Henry Homeyer: warding against pests and diseases

By Henry Homeyer
©2019 Telegraph Publishing LLC

My gardening grandfather came over from Germany around 1910. He was an organic gardener, perhaps because there were few chemicals sold to kill bugs and diseases back then. He gardened the old fashioned way: hen manure for fertilizer, hand picking to keep potato beetles under control, and a good compost pile to nurture the soil.

When Organic Farming and Gardening Magazine started up in the 1940’s, Grampy was an early subscriber – and a believer in organic gardening. He grew great vegetables and prize-winning flowers. I grew up spending time on his small farm every summer, and helping in the garden. I’ve always believed in organic gardening: gardening without chemicals.

Organic fertilizers contain more healthy minerals than chemical fertilizers.

That said, I understand why many gardeners use chemicals: something is threatening their roses or their broccoli. Flea beetles are making holes in their cabbage. And when it comes to chemicals to make the tomatoes grow faster and bigger, I get the urge, too. But there are alternatives.

First, I want to explain that chemical fertilizers are generally salts of nitrogen, phosphorus and potassium. They are water soluble and can be taken up fast by plants, pushing fast growth. But fast growth is not always good: stems are often weaker, and excess nitrogen in plants attracts insect pests. Bugs need it to form proteins needed to grow and have babies. Not only that, a few days of heavy rain can dissolve your fertilizer and wash it away.

But if you are used to using bagged fertilizers, you can use bagged organic fertilizers. They are made from things like seaweed and ground oyster shells, cottonseed meal or ground peanut shells. They are broken down by microorganisms in the soil and made available over a much longer period of time. Unlike chemical fertilizers, they can’t burn root hairs if too much is applied.

Then there is compost. Compost improves soil qualities as well as adding needed minerals to the soil. It makes heavy soils fluffier, and it makes sandy soils better able to hold water. Make your own, or buy it bags or by the truckload. You can use it as mulch, and let the earthworms carry it down into the soil.

Catch Japanese beetles with a milk jug and soapy water.

As for bugs, please understand that not all bugs are bad. There are many beneficial insects, bugs that eat the bad boys. I have few insect pests, but never spray anything to kill bugs. If you spray your roses to kill the Japanese beetles, you may be killing beneficial parasitic wasp larvae that are on the roses but unseen.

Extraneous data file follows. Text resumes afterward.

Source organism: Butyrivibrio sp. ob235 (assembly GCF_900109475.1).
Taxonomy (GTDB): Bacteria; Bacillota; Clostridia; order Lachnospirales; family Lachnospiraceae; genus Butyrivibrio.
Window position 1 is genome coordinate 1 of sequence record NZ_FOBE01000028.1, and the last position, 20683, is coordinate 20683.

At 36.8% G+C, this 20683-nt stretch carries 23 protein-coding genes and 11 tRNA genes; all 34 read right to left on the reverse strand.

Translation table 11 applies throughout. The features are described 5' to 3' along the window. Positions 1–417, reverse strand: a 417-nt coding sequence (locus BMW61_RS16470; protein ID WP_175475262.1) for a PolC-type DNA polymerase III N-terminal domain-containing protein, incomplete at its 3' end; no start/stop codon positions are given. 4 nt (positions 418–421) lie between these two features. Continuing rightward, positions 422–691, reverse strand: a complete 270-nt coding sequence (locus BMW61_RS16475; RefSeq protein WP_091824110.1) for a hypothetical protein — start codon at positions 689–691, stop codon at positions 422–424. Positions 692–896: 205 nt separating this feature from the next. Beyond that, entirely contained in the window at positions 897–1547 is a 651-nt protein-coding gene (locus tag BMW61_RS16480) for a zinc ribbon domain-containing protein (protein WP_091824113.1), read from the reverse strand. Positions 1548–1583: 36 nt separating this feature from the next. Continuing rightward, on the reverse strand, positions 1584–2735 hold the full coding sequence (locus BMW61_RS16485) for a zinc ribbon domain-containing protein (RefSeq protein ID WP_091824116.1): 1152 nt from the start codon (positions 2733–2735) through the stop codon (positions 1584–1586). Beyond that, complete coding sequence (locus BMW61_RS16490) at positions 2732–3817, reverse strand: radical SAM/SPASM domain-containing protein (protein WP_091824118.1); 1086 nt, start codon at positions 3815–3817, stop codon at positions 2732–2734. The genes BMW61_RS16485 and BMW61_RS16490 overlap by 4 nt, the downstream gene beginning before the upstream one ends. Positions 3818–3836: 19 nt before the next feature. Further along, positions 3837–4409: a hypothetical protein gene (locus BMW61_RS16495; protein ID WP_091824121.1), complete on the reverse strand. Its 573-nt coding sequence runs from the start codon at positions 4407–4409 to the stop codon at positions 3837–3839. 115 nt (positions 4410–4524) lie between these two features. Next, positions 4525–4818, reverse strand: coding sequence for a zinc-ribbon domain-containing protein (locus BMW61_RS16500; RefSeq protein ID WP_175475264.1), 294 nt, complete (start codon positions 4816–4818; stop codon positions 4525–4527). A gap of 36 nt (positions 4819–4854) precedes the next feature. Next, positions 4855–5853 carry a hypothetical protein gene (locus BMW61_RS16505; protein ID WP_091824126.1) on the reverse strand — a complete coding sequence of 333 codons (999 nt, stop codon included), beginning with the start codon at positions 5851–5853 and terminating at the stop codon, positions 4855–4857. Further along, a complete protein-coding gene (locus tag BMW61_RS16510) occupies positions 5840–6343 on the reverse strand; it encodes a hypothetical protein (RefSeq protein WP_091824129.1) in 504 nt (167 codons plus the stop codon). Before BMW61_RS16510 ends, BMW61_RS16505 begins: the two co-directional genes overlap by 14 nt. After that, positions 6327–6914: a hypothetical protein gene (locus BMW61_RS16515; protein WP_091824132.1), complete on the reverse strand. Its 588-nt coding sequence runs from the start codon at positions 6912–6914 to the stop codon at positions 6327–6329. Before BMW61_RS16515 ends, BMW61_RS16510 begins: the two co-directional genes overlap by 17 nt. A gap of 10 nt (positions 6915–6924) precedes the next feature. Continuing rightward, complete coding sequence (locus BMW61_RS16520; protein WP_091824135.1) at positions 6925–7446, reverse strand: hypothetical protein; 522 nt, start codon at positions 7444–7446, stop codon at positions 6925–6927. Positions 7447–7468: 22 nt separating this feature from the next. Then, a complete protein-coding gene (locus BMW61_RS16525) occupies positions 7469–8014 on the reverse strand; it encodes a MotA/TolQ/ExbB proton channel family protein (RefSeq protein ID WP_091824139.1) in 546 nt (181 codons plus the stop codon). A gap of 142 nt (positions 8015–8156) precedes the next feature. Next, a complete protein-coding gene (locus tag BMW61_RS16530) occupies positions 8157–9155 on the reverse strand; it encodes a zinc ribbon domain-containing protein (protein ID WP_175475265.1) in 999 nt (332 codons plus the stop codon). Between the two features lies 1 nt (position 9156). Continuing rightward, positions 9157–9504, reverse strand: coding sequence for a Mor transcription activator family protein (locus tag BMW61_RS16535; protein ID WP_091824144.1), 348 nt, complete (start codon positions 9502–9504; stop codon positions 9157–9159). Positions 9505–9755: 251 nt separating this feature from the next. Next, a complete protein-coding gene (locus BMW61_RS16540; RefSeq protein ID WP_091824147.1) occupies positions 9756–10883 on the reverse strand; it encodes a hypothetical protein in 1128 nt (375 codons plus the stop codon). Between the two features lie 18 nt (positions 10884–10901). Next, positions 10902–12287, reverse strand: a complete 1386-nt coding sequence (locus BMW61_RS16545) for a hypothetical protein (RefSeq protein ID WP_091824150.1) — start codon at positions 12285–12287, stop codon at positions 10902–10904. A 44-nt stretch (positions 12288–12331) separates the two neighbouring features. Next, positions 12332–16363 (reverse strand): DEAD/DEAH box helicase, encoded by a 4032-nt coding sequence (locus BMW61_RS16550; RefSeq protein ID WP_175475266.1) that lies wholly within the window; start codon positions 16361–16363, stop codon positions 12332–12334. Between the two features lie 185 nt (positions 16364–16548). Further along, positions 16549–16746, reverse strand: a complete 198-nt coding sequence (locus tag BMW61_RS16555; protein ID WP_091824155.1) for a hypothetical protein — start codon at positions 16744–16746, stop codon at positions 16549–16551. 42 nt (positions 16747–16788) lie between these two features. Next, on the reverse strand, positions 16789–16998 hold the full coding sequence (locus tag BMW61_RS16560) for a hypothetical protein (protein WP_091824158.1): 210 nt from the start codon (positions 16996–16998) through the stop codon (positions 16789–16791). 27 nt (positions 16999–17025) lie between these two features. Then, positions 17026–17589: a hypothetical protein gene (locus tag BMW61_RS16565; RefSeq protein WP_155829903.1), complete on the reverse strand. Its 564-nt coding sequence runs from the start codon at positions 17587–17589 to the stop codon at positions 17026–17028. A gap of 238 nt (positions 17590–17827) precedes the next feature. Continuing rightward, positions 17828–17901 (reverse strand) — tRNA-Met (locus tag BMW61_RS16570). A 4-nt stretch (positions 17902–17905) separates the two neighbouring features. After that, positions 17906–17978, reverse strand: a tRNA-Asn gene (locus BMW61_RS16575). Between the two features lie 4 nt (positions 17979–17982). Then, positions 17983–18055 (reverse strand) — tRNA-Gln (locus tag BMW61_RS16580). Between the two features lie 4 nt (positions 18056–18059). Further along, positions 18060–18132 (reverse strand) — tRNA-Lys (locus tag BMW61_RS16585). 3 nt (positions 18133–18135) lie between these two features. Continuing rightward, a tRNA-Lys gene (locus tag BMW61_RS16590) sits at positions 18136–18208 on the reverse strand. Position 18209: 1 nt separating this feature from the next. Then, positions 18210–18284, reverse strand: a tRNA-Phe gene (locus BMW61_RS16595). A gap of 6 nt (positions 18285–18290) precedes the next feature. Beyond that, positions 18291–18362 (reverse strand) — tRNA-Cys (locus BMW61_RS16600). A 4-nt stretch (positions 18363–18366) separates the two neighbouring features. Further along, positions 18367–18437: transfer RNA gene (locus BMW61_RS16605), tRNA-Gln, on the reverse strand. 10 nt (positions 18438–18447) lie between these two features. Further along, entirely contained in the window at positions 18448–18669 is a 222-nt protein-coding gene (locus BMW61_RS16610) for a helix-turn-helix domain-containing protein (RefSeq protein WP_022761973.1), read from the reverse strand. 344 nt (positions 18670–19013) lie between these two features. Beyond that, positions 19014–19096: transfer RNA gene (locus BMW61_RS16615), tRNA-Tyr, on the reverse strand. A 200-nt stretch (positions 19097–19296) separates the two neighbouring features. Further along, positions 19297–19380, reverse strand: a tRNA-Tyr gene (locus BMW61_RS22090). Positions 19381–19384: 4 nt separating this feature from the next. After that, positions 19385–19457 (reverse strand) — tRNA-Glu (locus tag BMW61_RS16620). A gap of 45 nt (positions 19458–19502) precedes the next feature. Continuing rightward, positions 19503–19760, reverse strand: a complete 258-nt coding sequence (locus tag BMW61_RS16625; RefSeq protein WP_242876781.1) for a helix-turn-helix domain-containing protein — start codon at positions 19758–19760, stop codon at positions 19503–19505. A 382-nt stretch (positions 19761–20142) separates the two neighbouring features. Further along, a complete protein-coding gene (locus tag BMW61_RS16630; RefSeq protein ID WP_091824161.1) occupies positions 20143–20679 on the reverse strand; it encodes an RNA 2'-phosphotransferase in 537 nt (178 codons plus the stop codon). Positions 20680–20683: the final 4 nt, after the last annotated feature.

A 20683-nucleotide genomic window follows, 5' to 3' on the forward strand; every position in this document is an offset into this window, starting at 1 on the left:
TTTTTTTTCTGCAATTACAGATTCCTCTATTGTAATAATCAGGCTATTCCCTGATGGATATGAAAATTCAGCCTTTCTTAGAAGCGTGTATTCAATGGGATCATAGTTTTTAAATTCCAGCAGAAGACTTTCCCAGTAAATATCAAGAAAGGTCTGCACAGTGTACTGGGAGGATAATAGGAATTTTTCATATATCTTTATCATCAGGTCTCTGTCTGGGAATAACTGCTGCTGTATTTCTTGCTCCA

My first line of defense is always to hand-pick problem bugs. I get to recognize them, and then pick them and drop them in soapy water. If you don’t like handling Japanese beetles, get a gallon milk jug and cut away part of the top, leaving the handle. Add soapy water and hold the jug under the leaf and tap it until the culprit falls in. Or you can just crush them with your fingers, as many gardeners do. They are easy to catch early in the morning, before they have had their coffee (or perhaps warm up in the sun).

Gardening practices can help, too. For example, I plant my potatoes in June, long after most books say to. I find that I get fewer potato beetles that way. And once the leaves are up, I check for beetles often. I look under the leaves for orange egg masses, and scrape them into a jar of soapy water. I drown the larvae and beetles if I see them.

I have read that the life cycle of a Colorado potato beetle from egg to adult is 35 to 40 days. Plant in early April, and each potato beetle can start another generation 4 or 5 times or so before harvest. Break the cycle early to keep numbers down, as each momma beetle lays many eggs.

Row cover with hoops helps to keep insects off and keep plants warm.

I have had trouble with a beetle eating my cucumbers and squash plants, defoliating them when they are small. The beetles are fast and hard to catch. So here’s what I do:

I drape a light-weight gauzy film of agricultural fabric over plants to keep bugs from physically getting to my plants. This cloth allows sun and rain to pass through, but not bugs. It’s called row cover or by trade names like Reemay and Agribon. There are other brand names, too.

Sometimes I use wire hoops to keep the row cover off the plants, other times I just lay it over them. I pin the cloth down with earth staples to keep it from blowing off. Since vine crops are insect pollinated, I need to take it off once the plants start to bloom.

Row cover is not perfect: striped cucumber beetles live in the soil, and sometimes will appear under the row cover, but mostly it prevents them from getting to the plants. To be on the safe side, I start cukes and squash inside the house 3 weeks or more before planting time (or buy a 6-pack of starts). That gives me good-sized plants that can survive some beetle munching.

As an organic gardener I accept that sometimes bugs or diseases win. But my garden always feeds me, and I love working in it.

Print Friendly, PDF & Email

Filed Under: Community and Arts LifeHenry Homeyer's Notes from the Garden

About the Author: Henry Homeyer is a lifetime organic gardener living in Cornish Flat, N.H. He is the author of four gardening books including The Vermont Gardener's Companion. You may reach him by e-mail at henry.homeyer@comcast.net or by snail mail at PO Box 364, Cornish Flat, N.H. 03746. Please include a SASE if you wish an answer to a question by mail.

RSSComments (0)

Trackback URL

Comments are closed.